The Basis for the Showtime® Original Series Starring Michael C. Hall
Meet Dexter Morgan, a polite wolf in sheep’s clothing. He’s handsome and charming, but something in his past has made him abide by a different set of rules. He’s a serial killer whose one golden rule makes him immensely likeable: he only kills bad people. And his job as a blood splatter expert for the Miami police department puts him in the perfect position to identify his victims. But when a series of brutal murders bearing a striking similarity to his own style start turning up, Dexter is caught between being flattered and being frightened - of himself or some other fiend.
©2005 Jeff Lindsay (P)2012 Random House
"A macabre tour-de-force." (The New York Times Book Review)
“A dark comedy with a creative twist.” (The Miami Herald)
“Dark and devious..Daring and unexpectedly comedic.” (USA Today)
54 years old, blue collar worker, I like imported beer, when it is not hay fever season. Favorite authors; Card, King, Hobb, Koontz, Clarke, Iggulden, Silverberg, Michener, Krakauer
I hope to get a chance to use that phrase some day.
I was following someone who gave this five stars. It is important to try and follow others with the same taste has yours, but I have to disagree with my leader here. Not at one point did I think this was a bad book, and I thought it might be great when I started it. It is certainly a unique character.
The longer I read, the more flaws started to appear. My first problem came at chapter nine. What seem to be a fairly straight (but weird) story, headed into the realms of paranormal. This cheapened the story and gave the author several easy outs. I like paranormal in my Jim Butcher or Simon R. Green books, but there they don't use it for easy solutions and it fits into the rest of the story. Jeff Lindsey makes Miami seem like a small town with just a couple of streets. More then once Dexter is driving around and he comes unto a crime seen involving the criminal he is trying to find. More then once he comes up with a solution to a problem, yet he even admits, that he does not know how he would come up with that clue. It seems he just happen to dream the right dream or have a feeling or etc. The book becomes very predictable. I knew what was going to happen to his sister many chapters before it happened. I knew the ending, before it happened. What makes it worse is JL slowly draws these things out. You hear in his voice, (I am going to surprise you, I am going to have a gotcha moment.) and then he does exactly what you expect. Expect several times to hear the main character say, I should have felt so and so, but I felt the opposite. That gets old after a while.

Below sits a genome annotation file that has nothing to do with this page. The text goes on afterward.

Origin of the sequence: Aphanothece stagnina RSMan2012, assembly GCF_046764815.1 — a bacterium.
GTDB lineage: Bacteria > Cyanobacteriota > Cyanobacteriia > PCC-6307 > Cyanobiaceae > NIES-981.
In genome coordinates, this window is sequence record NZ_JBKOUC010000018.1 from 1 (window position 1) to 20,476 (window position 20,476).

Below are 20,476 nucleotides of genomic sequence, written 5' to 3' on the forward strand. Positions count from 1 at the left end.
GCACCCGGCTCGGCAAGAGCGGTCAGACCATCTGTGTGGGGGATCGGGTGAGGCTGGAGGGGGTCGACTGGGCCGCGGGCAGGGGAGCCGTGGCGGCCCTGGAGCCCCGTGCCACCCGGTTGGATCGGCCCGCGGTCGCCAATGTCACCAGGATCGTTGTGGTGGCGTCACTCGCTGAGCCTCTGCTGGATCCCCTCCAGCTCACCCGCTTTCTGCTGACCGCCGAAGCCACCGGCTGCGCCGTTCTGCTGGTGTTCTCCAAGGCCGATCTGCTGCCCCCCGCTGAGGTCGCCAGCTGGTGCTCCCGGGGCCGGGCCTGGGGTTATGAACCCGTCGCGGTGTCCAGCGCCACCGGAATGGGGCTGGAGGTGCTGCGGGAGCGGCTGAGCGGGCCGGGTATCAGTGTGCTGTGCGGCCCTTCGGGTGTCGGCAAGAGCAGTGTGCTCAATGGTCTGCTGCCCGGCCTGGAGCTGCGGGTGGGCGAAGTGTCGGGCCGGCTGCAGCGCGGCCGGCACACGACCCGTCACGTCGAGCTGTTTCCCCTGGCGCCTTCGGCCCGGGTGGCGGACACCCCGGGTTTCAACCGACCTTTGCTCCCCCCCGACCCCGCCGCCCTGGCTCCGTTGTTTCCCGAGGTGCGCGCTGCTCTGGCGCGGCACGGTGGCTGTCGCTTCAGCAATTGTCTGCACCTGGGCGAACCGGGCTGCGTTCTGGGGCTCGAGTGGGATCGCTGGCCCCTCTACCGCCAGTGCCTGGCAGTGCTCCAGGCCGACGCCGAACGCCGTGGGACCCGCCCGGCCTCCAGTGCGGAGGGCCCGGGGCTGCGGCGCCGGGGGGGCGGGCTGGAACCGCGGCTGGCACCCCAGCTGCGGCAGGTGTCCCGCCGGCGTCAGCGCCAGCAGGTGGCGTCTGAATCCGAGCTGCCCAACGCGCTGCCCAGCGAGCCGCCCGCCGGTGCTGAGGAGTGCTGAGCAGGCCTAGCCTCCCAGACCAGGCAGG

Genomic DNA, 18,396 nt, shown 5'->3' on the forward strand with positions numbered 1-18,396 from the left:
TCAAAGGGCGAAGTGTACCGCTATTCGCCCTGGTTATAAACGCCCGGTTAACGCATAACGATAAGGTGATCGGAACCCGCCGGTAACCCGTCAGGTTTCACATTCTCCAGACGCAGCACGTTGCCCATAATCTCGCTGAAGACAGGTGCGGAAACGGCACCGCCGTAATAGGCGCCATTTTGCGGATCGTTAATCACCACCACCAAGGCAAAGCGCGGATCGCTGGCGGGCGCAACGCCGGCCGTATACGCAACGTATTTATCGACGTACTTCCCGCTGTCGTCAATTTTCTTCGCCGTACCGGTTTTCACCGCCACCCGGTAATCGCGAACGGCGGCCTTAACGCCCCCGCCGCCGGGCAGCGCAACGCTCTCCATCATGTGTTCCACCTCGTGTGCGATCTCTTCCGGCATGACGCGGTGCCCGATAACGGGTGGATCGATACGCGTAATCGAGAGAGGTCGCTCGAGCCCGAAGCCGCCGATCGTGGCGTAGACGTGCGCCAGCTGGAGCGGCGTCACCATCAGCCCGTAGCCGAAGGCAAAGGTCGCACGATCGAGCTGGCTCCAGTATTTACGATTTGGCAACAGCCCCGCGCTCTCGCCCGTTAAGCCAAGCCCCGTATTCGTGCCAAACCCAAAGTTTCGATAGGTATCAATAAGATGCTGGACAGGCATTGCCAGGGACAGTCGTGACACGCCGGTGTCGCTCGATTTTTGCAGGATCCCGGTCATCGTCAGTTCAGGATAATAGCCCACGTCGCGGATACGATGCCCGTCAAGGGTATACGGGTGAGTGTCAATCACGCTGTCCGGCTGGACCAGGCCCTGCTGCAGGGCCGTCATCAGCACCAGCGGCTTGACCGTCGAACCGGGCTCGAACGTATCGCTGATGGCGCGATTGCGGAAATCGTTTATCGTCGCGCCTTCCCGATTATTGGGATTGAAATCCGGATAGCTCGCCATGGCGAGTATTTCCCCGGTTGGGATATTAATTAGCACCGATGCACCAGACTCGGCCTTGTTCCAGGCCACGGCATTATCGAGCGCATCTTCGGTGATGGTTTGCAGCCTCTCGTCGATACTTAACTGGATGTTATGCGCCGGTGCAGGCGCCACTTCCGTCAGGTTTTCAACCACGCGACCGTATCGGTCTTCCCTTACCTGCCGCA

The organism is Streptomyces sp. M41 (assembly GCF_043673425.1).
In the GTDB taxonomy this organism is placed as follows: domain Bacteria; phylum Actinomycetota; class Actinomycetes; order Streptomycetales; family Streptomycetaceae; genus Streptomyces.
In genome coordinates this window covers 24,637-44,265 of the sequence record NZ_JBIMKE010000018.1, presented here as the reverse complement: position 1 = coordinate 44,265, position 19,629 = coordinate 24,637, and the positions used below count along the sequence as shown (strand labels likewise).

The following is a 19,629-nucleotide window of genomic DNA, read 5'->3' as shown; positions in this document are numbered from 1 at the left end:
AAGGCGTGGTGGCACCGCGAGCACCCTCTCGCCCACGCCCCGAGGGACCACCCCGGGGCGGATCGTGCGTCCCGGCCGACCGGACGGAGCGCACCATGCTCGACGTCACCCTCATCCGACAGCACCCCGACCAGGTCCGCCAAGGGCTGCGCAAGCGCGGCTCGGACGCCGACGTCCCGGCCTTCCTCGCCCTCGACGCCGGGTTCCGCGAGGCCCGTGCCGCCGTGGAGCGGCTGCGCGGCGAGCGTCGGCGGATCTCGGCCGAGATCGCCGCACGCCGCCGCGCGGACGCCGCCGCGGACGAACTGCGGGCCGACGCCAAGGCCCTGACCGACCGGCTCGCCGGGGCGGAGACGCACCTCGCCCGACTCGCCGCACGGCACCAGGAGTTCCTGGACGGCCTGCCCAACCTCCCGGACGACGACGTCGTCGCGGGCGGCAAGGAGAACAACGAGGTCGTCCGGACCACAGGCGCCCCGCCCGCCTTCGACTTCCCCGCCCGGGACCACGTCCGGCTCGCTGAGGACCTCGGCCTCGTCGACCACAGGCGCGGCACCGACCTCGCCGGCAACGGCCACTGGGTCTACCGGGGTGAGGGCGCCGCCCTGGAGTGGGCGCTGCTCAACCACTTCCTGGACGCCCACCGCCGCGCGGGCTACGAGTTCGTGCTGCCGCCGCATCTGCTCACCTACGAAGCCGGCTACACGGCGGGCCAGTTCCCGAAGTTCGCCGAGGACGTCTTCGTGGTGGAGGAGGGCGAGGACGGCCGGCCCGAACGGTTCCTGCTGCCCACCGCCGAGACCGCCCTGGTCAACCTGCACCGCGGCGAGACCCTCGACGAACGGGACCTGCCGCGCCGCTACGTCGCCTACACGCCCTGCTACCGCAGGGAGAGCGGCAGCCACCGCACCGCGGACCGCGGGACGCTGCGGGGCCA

I did give it five stars, it is not a bad book, it just is not a real good book.
I would defiantly recommend this book to a friend and have done so since listening to it.
It's a no brainer, Dexter is by far my favorite Character in this book. I love the way he thinks and process people and events. I love how he is viewing the world as a outsider trying to fit in.
No this was my first audio book by Jeff Lindsay, and I love how the author is the one reading this.
In fact it was one I listen to in one sitting. It wasn't a very long book and I listen to it durring a 8 hour road trip this month.
I would warn fans of the Dexter TV show that this book is simular, yet very very different then this show. Which would cause some to dislike the book altogether. So if you are looking to expand upon the show, this isn't for you. It's it's own set of stories and I for one can't wait to continue.
I really loved this book from start to finish. The plot for this story closely follows the first season in events but what the show can not offer you is dexters constant stream of thoughts. This is a great series that I looking forward to getting into!
It shows you that you can actually like a serial killer personality! hehe
Nothing mind provoking; just entertaining.